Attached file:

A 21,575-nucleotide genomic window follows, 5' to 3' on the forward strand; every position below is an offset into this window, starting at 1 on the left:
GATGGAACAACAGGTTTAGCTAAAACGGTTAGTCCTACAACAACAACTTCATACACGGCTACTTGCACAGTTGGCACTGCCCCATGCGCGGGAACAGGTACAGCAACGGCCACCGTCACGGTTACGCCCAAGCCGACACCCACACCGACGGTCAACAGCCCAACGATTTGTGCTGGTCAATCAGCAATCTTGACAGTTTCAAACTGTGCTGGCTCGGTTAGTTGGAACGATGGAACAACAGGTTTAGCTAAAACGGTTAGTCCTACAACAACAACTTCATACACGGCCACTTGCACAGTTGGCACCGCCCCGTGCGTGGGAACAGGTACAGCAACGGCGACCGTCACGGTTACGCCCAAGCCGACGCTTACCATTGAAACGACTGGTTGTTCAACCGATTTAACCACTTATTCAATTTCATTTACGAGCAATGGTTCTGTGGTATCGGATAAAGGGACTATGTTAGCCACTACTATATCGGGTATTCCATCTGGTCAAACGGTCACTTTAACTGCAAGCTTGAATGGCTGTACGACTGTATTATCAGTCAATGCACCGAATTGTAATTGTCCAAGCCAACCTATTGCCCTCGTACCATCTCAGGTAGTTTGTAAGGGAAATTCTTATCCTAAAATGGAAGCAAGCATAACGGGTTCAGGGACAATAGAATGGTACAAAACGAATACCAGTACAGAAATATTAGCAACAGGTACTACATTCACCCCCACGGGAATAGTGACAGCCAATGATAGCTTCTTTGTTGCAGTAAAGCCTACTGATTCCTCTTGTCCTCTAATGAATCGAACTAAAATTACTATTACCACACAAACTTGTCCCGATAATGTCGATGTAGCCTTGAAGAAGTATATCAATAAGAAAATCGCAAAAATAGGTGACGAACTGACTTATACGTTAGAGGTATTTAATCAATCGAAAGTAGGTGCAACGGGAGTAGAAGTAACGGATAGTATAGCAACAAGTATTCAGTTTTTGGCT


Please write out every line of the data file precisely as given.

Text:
A 21,575-nucleotide genomic window follows, 5' to 3' on the forward strand; every position below is an offset into this window, starting at 1 on the left:
GATGGAACAACAGGTTTAGCTAAAACGGTTAGTCCTACAACAACAACTTCATACACGGCTACTTGCACAGTTGGCACTGCCCCATGCGCGGGAACAGGTACAGCAACGGCCACCGTCACGGTTACGCCCAAGCCGACACCCACACCGACGGTCAACAGCCCAACGATTTGTGCTGGTCAATCAGCAATCTTGACAGTTTCAAACTGTGCTGGCTCGGTTAGTTGGAACGATGGAACAACAGGTTTAGCTAAAACGGTTAGTCCTACAACAACAACTTCATACACGGCCACTTGCACAGTTGGCACCGCCCCGTGCGTGGGAACAGGTACAGCAACGGCGACCGTCACGGTTACGCCCAAGCCGACGCTTACCATTGAAACGACTGGTTGTTCAACCGATTTAACCACTTATTCAATTTCATTTACGAGCAATGGTTCTGTGGTATCGGATAAAGGGACTATGTTAGCCACTACTATATCGGGTATTCCATCTGGTCAAACGGTCACTTTAACTGCAAGCTTGAATGGCTGTACGACTGTATTATCAGTCAATGCACCGAATTGTAATTGTCCAAGCCAACCTATTGCCCTCGTACCATCTCAGGTAGTTTGTAAGGGAAATTCTTATCCTAAAATGGAAGCAAGCATAACGGGTTCAGGGACAATAGAATGGTACAAAACGAATACCAGTACAGAAATATTAGCAACAGGTACTACATTCACCCCCACGGGAATAGTGACAGCCAATGATAGCTTCTTTGTTGCAGTAAAGCCTACTGATTCCTCTTGTCCTCTAATGAATCGAACTAAAATTACTATTACCACACAAACTTGTCCCGATAATGTCGATGTAGCCTTGAAGAAGTATATCAATAAGAAAATCGCAAAAATAGGTGACGAACTGACTTATACGTTAGAGGTATTTAATCAATCGAAAGTAGGTGCAACGGGAGTAGAAGTAACGGATAGTATAGCAACAAGTATTCAGTTTTTGGCT